“The more you know, the more you know you don’t know.” ~Aristotle
Aristotle was a pretty bright guy according to most accounts and his quote above is a testament to that fact. For a business, the more information you have about your customers, the better you can take care of them. As you come to know more about your target audience(s), you’ll realize that you can always learn more.
Give your business a competitive advantage, and start by answering three simple questions.
Baby steps you need to grasp before going further.
If you don’t find ways for your business to stand-out, communicate, and persuade then you’re going to fail. That is a brutal, and honest truth.
A number of super smart people have said it a million different ways, a million different times, but it bears repeating, “If you aren’t growing, you’re dying.”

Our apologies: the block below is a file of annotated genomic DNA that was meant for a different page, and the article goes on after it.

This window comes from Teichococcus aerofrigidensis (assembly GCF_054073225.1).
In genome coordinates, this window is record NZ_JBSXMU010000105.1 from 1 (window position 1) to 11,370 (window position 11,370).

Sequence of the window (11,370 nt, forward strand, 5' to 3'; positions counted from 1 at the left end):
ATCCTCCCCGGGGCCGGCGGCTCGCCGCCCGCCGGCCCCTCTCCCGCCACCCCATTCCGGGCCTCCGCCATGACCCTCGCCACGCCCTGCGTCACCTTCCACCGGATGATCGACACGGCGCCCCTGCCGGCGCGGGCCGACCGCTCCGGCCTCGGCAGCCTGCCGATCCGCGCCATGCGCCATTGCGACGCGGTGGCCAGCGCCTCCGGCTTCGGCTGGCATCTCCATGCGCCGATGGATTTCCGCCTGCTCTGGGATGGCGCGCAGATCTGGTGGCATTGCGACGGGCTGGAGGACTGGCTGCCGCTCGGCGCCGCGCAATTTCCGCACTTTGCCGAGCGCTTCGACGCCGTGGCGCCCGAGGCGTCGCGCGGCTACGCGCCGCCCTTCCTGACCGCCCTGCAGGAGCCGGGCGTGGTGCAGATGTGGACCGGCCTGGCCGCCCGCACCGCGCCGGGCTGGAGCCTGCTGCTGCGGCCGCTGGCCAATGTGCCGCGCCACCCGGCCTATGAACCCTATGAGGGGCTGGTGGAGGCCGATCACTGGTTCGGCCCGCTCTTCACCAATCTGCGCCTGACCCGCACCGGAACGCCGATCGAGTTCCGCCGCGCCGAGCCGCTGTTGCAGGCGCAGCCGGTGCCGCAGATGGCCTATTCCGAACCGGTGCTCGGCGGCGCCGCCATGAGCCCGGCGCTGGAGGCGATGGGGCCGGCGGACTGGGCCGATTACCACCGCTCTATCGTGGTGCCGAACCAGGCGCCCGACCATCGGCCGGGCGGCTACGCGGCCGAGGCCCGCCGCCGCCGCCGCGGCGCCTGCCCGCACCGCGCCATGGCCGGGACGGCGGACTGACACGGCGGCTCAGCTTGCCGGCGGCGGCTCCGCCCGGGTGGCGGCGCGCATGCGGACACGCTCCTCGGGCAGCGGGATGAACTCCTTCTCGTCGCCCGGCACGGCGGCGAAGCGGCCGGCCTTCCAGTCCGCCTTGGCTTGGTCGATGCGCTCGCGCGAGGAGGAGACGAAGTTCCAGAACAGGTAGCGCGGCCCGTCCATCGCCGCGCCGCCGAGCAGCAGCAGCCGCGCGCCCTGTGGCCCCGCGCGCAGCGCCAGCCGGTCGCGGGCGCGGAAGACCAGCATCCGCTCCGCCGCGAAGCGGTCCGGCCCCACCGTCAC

If you can’t grasp that simple concept then throw in the towel right now.
Pay attention to who’s winning.
There’s a huge amount of valuable intelligence available if you spend some time looking at those who have answered these questions and have a clearly defined competitive advantage in the marketplace. Companies like Apple and Starbucks built their organizations and cultures around their answers and invest thousands of hours, resources, and billions of dollars to maintain the advantage they hold. These companies’ answers have a lot to do with their business success, the market-share they command, and the mindshare they’ve earned. One company that can’t seem to quite get it right, but is still highly successful, is Google. We’ll deal with them in another article sometime soon.